Wednesday, February 08, 2006

A School's Responsibility to its Students

I ran across this article in the LA Times that described a class-action lawsuit brought by students who failed an exit exam from high school. It caught my attention because one of my professional areas of interest is writing assessment, and I have spent ink considering exit exams and their values and drawbacks. I think there may be some value to them (though very little and value that can be achieved through less drastic measures), but I want to focus on one of the drawbacks here.

Certainly I think it is a laudable goal to set standards for student to graduate from high school. As a university teacher, I see students come to college who could have had better preparation. But all students are different, and each student matures intellectually at different times (if they mature). Read William Perry's study of college students and then read Mary Belenky et al.'s Women's Ways of Knowing.

Back to the exit exams. Here is one of my primary beefs with them: I think it is unethical to allow a student to matriculate through four years of school and not prepare them to pass a test designed for that school or district. I believe it is the job of the faculty to prepare all students, and when that doesn't happen (often the student's fault), the faculty must prevent the underachieving students from advancing. Now, I know this is a simplistic analysis. There are social ("social promotion"), cultural, political, religious (ID freaks and abstinence) and learning developmental issues to consider, but society has endowed an authority in teachers (see Foucault's Archeology of Knowledge) to determine what students should know, how they should learn it, and how well they should know it. By instituting an exam, teachers can abdicate that responsibility or they've had it wrenched from them by some of the forces listed above.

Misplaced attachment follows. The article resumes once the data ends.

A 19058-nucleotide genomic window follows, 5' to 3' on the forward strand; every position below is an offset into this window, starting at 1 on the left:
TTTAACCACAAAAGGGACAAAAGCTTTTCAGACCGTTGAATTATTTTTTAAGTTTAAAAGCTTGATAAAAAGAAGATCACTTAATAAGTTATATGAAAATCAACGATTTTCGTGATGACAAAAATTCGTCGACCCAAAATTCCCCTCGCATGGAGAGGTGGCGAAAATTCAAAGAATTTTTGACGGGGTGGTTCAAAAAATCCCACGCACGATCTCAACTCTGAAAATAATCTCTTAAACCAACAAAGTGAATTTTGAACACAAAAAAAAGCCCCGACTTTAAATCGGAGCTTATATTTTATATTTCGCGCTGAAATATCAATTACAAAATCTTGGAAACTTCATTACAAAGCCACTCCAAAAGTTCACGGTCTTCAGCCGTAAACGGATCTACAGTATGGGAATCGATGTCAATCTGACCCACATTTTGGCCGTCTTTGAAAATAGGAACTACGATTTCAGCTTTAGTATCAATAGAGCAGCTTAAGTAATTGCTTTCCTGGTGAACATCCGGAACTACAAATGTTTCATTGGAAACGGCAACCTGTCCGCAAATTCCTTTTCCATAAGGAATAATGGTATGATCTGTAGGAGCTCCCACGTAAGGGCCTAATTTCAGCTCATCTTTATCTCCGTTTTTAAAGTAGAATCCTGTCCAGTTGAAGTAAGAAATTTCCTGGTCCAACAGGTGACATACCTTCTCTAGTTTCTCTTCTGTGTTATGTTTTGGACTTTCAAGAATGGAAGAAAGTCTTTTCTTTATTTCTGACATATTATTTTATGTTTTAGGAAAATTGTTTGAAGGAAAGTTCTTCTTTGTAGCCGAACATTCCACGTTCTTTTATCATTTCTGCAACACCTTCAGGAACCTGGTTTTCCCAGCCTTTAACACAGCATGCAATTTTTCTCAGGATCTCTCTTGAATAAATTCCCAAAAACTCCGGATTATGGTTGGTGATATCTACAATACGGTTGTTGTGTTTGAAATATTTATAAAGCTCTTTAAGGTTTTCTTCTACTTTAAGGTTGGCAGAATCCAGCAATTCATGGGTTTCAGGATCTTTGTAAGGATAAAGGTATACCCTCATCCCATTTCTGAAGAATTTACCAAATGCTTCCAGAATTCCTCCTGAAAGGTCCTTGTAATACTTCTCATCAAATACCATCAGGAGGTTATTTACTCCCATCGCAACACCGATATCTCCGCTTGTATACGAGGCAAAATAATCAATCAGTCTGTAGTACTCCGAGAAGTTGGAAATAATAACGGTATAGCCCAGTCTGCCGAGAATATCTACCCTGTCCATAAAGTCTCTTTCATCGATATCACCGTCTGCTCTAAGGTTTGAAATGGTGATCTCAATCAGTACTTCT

The bottom line: allowing a student to pass four years of high school and not prepare them for a test is just wrong. They should be stopped well before they get to that point -- ideally where they fall behind.

p.s. The students will win.

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